A Coxeter group with $ k $ generators is a twodimensional hyperbolic Coxeter group if and only if, under a suitable numbering of the generators,
$$ \frac{1}{n _ {12} } + \frac{1}{n _ {23} } + \dots + \frac{1}{n _ {k1} } < 1 $$
and $ n _ {ij} = \infty $ when $  i  j  > 1 $. With regard to $ n $ dimensional hyperbolic Coxeter groups with $ n > 2 $, a complete enumeration of them is not considered possible, although definite success has been achieved in the study of the more important classes of such groups (see Reflection group).
The finite, affine and hyperbolic Coxeter groups and the direct products of these constitute only a small fraction of the Coxeter groups. An arbitrary Coxeter group with a finite number of generators admits a finitedimensional real linear representation, as was shown explicitly by Coxeter [2], under which the generators are mapped onto linear reflections. It has been proved [4] that this representation is faithful, which implies, in particular, the solution of the word problem in Coxeter groups [5].
Parabolic subgroups of a Coxeter group.
Let $ G $ be a Coxeter group with system of generators $ \{ {r _ {i} } : {i \in I } \} $. For any subset $ J \subset I $, the subgroup $ G _ {J} $ generated by the set $ \{ {r _ {i} } : {i \in J } \} $ is a Coxeter group, where $ r _ {i} \notin G _ {J} $ when $ i \notin J $. A subgroup of this form is called parabolic.
A Coxeter group is called indecomposable if it is not a direct product of two nontrivial standard subgroups; this is equivalent to the connectedness of its Coxeter graph. All finite (or affine) Coxeter groups are direct products of indecomposable Coxeter groups of the same type; all hyperbolic Coxeter groups are indecomposable. An indecomposable Coxeter group is finite (respectively, affine, hyperbolic) if and only if the symmetric matrix $ \  \cos ( \pi / n _ {ij} ) \ $ is positive definite (respectively, positive semidefinite, has rank at least $  I   1 $ and has negative index $ 1 $).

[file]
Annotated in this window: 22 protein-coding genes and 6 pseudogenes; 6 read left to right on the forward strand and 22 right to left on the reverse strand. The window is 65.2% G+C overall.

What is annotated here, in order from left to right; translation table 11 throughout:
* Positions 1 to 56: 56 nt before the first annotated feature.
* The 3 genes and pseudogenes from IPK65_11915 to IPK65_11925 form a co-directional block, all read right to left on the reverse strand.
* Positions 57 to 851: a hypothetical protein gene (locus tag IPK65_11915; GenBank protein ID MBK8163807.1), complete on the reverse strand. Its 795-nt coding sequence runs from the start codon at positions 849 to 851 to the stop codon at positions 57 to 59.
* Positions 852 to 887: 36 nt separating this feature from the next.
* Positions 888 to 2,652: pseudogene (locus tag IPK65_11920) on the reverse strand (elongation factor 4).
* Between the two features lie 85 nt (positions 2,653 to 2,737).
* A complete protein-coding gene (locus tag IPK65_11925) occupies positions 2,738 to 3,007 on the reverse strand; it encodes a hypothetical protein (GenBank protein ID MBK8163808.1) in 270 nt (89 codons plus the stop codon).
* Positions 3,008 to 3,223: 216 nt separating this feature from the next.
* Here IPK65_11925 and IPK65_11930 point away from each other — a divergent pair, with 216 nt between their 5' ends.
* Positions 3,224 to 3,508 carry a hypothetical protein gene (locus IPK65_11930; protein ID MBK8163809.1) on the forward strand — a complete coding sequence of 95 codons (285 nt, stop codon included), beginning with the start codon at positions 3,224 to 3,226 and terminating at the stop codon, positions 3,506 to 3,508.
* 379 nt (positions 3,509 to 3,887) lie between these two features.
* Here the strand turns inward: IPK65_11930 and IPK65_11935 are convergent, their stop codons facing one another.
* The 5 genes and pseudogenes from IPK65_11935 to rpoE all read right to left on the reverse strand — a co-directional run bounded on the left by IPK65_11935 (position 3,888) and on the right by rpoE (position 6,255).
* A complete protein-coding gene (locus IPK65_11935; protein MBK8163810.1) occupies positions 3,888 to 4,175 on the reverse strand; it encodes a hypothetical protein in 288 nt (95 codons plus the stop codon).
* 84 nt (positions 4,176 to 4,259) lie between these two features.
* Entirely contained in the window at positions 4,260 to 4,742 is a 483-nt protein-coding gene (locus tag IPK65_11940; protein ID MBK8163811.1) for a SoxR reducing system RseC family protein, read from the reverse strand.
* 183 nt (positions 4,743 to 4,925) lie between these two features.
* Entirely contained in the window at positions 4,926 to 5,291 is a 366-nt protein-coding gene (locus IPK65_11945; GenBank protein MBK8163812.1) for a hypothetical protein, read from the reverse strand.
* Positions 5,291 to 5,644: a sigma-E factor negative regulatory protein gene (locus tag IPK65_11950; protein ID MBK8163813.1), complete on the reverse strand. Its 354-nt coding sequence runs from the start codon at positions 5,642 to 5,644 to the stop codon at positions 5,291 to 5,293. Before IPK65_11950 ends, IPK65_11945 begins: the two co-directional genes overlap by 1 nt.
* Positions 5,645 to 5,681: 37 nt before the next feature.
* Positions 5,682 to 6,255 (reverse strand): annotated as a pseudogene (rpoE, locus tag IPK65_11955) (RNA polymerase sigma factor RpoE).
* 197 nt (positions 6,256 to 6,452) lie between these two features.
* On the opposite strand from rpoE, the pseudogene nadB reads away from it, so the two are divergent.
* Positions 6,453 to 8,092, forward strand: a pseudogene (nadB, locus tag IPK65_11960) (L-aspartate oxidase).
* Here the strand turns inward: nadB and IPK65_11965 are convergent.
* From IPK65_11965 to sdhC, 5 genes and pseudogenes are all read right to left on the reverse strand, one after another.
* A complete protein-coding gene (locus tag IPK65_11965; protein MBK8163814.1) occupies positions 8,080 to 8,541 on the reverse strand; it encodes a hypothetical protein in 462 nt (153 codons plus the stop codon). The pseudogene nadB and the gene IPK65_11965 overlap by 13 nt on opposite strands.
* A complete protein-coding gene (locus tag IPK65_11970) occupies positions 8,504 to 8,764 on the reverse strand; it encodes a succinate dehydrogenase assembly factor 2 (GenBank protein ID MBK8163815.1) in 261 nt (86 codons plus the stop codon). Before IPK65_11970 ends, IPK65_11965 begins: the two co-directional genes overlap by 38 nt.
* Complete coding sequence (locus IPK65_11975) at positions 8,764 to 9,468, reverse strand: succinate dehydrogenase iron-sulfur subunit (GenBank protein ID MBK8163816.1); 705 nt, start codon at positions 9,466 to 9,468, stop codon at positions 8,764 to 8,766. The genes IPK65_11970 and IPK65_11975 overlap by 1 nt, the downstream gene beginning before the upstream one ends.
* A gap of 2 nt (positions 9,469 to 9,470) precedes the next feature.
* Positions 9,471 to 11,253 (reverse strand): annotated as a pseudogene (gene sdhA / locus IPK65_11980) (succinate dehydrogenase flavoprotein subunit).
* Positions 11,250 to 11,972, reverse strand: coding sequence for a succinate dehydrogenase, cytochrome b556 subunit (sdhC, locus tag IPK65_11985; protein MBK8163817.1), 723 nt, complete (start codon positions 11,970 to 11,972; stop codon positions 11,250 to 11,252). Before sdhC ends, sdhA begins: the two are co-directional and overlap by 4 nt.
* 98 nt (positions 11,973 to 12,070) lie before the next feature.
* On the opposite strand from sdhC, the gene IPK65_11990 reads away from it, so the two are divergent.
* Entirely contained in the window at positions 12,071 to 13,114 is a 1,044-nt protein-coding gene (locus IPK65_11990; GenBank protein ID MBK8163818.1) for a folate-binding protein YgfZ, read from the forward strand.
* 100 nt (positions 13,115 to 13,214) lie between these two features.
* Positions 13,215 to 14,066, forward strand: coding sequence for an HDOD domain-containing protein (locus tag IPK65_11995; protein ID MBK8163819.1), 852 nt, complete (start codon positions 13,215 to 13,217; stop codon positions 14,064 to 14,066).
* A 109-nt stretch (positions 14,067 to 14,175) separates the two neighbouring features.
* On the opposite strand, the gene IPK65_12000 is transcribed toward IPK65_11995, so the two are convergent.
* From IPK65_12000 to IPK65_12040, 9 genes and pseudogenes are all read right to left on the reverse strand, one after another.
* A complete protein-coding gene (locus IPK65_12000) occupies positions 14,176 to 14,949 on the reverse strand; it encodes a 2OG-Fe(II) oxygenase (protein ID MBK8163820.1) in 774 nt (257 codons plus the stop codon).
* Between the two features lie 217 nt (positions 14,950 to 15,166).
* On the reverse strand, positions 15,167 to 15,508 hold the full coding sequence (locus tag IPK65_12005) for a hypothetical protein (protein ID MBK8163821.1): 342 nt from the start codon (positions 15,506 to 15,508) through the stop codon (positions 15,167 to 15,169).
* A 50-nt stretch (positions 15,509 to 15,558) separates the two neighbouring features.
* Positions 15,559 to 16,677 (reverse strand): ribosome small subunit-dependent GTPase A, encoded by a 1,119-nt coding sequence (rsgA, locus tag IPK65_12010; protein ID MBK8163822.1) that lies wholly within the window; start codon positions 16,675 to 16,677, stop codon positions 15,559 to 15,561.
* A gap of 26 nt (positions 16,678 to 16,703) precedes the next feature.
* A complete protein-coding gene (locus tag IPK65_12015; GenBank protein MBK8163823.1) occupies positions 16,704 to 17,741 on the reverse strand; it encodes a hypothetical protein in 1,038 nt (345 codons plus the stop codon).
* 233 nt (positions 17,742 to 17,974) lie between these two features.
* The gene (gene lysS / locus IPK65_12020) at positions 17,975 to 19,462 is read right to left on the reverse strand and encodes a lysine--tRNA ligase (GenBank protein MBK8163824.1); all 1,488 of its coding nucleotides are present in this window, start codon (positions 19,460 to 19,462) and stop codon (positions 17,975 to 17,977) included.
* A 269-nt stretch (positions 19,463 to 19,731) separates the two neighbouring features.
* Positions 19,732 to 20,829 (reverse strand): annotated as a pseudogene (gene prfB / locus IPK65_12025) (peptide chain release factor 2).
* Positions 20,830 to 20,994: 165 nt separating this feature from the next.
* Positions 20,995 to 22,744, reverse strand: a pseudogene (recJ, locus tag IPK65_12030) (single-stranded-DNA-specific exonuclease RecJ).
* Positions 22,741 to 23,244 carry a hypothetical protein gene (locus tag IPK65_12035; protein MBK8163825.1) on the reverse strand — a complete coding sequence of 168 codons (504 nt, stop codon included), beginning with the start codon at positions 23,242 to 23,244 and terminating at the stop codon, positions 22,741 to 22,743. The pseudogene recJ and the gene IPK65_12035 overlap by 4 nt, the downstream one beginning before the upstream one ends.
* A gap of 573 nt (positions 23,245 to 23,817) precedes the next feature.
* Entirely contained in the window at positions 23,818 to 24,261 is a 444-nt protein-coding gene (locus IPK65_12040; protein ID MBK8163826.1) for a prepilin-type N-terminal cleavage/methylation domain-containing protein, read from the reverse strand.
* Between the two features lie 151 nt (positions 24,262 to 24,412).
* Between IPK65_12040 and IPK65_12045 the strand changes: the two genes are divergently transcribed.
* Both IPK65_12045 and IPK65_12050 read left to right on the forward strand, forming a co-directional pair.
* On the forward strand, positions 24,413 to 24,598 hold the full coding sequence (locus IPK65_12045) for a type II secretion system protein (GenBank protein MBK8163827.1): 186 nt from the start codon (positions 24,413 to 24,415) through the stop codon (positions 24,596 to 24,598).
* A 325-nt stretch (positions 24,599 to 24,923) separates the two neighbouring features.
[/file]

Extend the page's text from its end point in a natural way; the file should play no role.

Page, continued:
In the theory of finite Coxeter groups, an important role is played by their socalled exponents (see Table 1); these are one less than the degrees of the generating invariants of the corresponding reflection group. One can express in terms of exponents the order of the group, the number of reflections (elements conjugate to the generators), etc., see Reflection group.
The product of all the generators of a finite Coxeter group, up to conjugacy, does not depend on the order of multiplication and is called the Killing–Coxeter element or Coxeter element [3].
References
[1]  H.S.M. Coxeter, "Discrete groups generated by reflections" Ann. of Math. , 35 (1934) pp. 588–621 Zbl 0010.01101 
[2]  H.S.M. Coxeter, "The complete enumeration of finite groups of the form $(r_i)^2=(r_i r_j)^{k_{ij}}=1$" J. London Math. Soc. , 10 (1935) pp. 21–25 
[3]  H.S.M. Coxeter, "The product of generators of a finite group generated by reflections" Duke Math. J. , 18 (1951) pp. 765–782 
[4]  N. Bourbaki, "Elements of mathematics. Lie groups and Lie algebras" , AddisonWesley (1975) (Translated from French) 
[5]  J. Tits, "Le problème des mots dans les groupes de Coxeter" , Symp. Math. , 1 , Acad. Press (1969) pp. 175–185 
Comments
The diagrams occurring in Tables 1 and 2 in the Western literature are usually called Dynkin diagrams, particularly in the context of the corresponding simple finitedimensional Lie algebras and the corresponding affine Kac–Moody algebras (Kac–Moody Lie algebras), cf., e.g., [4].
Coxeter group. Encyclopedia of Mathematics. URL: http://encyclopediaofmath.org/index.php?title=Coxeter_group&oldid=53394